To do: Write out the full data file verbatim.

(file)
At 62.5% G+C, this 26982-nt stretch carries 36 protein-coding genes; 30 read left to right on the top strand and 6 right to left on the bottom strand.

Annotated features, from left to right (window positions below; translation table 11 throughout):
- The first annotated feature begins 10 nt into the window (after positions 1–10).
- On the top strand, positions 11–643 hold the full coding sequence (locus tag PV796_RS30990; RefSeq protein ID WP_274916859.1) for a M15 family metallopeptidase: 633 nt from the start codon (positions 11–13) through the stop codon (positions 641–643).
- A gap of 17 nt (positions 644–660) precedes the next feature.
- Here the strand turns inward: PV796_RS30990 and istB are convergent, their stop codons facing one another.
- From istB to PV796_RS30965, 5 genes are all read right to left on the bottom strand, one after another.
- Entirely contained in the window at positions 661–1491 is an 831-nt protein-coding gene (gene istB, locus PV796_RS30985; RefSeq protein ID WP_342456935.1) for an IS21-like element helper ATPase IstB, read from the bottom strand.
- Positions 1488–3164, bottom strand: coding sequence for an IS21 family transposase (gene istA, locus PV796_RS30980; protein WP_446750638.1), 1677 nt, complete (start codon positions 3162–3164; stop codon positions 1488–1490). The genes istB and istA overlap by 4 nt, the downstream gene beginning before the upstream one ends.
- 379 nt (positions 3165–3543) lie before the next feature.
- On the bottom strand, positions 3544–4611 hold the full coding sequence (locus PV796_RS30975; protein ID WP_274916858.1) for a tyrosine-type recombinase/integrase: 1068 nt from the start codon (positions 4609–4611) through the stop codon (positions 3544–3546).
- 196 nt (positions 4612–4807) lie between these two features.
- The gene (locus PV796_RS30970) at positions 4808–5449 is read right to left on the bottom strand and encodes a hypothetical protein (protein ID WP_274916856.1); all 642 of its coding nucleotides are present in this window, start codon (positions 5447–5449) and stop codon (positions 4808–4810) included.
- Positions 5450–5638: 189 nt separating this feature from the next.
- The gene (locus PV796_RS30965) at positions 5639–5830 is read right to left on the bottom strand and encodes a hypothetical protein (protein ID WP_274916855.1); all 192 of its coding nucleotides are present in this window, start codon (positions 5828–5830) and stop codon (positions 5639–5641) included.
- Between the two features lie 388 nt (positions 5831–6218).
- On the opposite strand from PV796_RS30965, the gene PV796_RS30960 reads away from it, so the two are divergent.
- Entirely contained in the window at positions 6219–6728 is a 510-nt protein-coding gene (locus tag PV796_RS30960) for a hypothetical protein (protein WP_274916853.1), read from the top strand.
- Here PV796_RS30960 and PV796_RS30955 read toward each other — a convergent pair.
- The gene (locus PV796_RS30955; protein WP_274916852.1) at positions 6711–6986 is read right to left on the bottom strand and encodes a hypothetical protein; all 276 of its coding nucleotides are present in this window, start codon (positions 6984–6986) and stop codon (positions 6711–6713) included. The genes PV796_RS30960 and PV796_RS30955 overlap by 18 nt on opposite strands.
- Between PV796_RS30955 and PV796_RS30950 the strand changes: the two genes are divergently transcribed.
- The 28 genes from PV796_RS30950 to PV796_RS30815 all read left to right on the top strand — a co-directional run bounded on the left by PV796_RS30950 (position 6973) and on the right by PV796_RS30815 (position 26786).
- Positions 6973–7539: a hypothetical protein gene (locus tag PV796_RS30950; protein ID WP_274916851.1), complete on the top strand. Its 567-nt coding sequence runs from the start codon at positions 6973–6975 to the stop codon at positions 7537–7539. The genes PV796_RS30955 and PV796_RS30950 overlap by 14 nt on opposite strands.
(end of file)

At 62.5% G+C, this 26982-nt stretch carries 36 protein-coding genes; 30 read left to right on the top strand and 6 right to left on the bottom strand.

Annotated features, from left to right (window positions below; translation table 11 throughout):
- The first annotated feature begins 10 nt into the window (after positions 1–10).
- On the top strand, positions 11–643 hold the full coding sequence (locus tag PV796_RS30990; RefSeq protein ID WP_274916859.1) for a M15 family metallopeptidase: 633 nt from the start codon (positions 11–13) through the stop codon (positions 641–643).
- A gap of 17 nt (positions 644–660) precedes the next feature.
- Here the strand turns inward: PV796_RS30990 and istB are convergent, their stop codons facing one another.
- From istB to PV796_RS30965, 5 genes are all read right to left on the bottom strand, one after another.
- Entirely contained in the window at positions 661–1491 is an 831-nt protein-coding gene (gene istB, locus PV796_RS30985; RefSeq protein ID WP_342456935.1) for an IS21-like element helper ATPase IstB, read from the bottom strand.
- Positions 1488–3164, bottom strand: coding sequence for an IS21 family transposase (gene istA, locus PV796_RS30980; protein WP_446750638.1), 1677 nt, complete (start codon positions 3162–3164; stop codon positions 1488–1490). The genes istB and istA overlap by 4 nt, the downstream gene beginning before the upstream one ends.
- 379 nt (positions 3165–3543) lie before the next feature.
- On the bottom strand, positions 3544–4611 hold the full coding sequence (locus PV796_RS30975; protein ID WP_274916858.1) for a tyrosine-type recombinase/integrase: 1068 nt from the start codon (positions 4609–4611) through the stop codon (positions 3544–3546).
- 196 nt (positions 4612–4807) lie between these two features.
- The gene (locus PV796_RS30970) at positions 4808–5449 is read right to left on the bottom strand and encodes a hypothetical protein (protein ID WP_274916856.1); all 642 of its coding nucleotides are present in this window, start codon (positions 5447–5449) and stop codon (positions 4808–4810) included.
- Positions 5450–5638: 189 nt separating this feature from the next.
- The gene (locus PV796_RS30965) at positions 5639–5830 is read right to left on the bottom strand and encodes a hypothetical protein (protein ID WP_274916855.1); all 192 of its coding nucleotides are present in this window, start codon (positions 5828–5830) and stop codon (positions 5639–5641) included.
- Between the two features lie 388 nt (positions 5831–6218).
- On the opposite strand from PV796_RS30965, the gene PV796_RS30960 reads away from it, so the two are divergent.
- Entirely contained in the window at positions 6219–6728 is a 510-nt protein-coding gene (locus tag PV796_RS30960) for a hypothetical protein (protein WP_274916853.1), read from the top strand.
- Here PV796_RS30960 and PV796_RS30955 read toward each other — a convergent pair.
- The gene (locus PV796_RS30955; protein WP_274916852.1) at positions 6711–6986 is read right to left on the bottom strand and encodes a hypothetical protein; all 276 of its coding nucleotides are present in this window, start codon (positions 6984–6986) and stop codon (positions 6711–6713) included. The genes PV796_RS30960 and PV796_RS30955 overlap by 18 nt on opposite strands.
- Between PV796_RS30955 and PV796_RS30950 the strand changes: the two genes are divergently transcribed.
- The 28 genes from PV796_RS30950 to PV796_RS30815 all read left to right on the top strand — a co-directional run bounded on the left by PV796_RS30950 (position 6973) and on the right by PV796_RS30815 (position 26786).
- Positions 6973–7539: a hypothetical protein gene (locus tag PV796_RS30950; protein ID WP_274916851.1), complete on the top strand. Its 567-nt coding sequence runs from the start codon at positions 6973–6975 to the stop codon at positions 7537–7539. The genes PV796_RS30955 and PV796_RS30950 overlap by 14 nt on opposite strands.